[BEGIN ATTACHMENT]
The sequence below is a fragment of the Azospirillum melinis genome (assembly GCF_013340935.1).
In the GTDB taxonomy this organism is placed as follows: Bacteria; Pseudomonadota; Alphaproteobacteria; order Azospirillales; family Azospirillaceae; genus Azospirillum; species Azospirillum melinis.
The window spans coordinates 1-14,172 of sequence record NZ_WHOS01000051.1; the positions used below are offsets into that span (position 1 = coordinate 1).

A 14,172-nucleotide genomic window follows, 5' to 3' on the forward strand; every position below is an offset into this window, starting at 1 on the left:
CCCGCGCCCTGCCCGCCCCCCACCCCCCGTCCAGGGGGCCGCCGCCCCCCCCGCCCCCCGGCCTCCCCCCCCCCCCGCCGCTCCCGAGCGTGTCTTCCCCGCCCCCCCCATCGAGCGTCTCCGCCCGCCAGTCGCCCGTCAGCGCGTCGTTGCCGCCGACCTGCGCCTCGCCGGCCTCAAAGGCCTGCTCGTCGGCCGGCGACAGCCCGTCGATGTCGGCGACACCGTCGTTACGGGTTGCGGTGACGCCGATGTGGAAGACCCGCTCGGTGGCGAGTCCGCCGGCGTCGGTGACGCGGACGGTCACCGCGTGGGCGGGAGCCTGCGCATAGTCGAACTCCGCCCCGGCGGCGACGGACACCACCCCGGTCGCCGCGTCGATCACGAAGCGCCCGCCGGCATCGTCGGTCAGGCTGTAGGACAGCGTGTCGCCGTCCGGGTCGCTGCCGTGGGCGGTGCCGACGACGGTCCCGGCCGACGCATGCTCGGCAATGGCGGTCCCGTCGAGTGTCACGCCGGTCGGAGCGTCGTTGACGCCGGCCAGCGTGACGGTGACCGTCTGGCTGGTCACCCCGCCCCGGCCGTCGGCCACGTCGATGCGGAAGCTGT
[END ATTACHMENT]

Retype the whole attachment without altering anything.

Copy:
The sequence below is a fragment of the Azospirillum melinis genome (assembly GCF_013340935.1).
In the GTDB taxonomy this organism is placed as follows: Bacteria; Pseudomonadota; Alphaproteobacteria; order Azospirillales; family Azospirillaceae; genus Azospirillum; species Azospirillum melinis.
The window spans coordinates 1-14,172 of sequence record NZ_WHOS01000051.1; the positions used below are offsets into that span (position 1 = coordinate 1).

A 14,172-nucleotide genomic window follows, 5' to 3' on the forward strand; every position below is an offset into this window, starting at 1 on the left:
CCCGCGCCCTGCCCGCCCCCCACCCCCCGTCCAGGGGGCCGCCGCCCCCCCCGCCCCCCGGCCTCCCCCCCCCCCCGCCGCTCCCGAGCGTGTCTTCCCCGCCCCCCCCATCGAGCGTCTCCGCCCGCCAGTCGCCCGTCAGCGCGTCGTTGCCGCCGACCTGCGCCTCGCCGGCCTCAAAGGCCTGCTCGTCGGCCGGCGACAGCCCGTCGATGTCGGCGACACCGTCGTTACGGGTTGCGGTGACGCCGATGTGGAAGACCCGCTCGGTGGCGAGTCCGCCGGCGTCGGTGACGCGGACGGTCACCGCGTGGGCGGGAGCCTGCGCATAGTCGAACTCCGCCCCGGCGGCGACGGACACCACCCCGGTCGCCGCGTCGATCACGAAGCGCCCGCCGGCATCGTCGGTCAGGCTGTAGGACAGCGTGTCGCCGTCCGGGTCGCTGCCGTGGGCGGTGCCGACGACGGTCCCGGCCGACGCATGCTCGGCAATGGCGGTCCCGTCGAGTGTCACGCCGGTCGGAGCGTCGTTGACGCCGGCCAGCGTGACGGTGACCGTCTGGCTGGTCACCCCGCCCCGGCCGTCGGCCACGTCGATGCGGAAGCTGT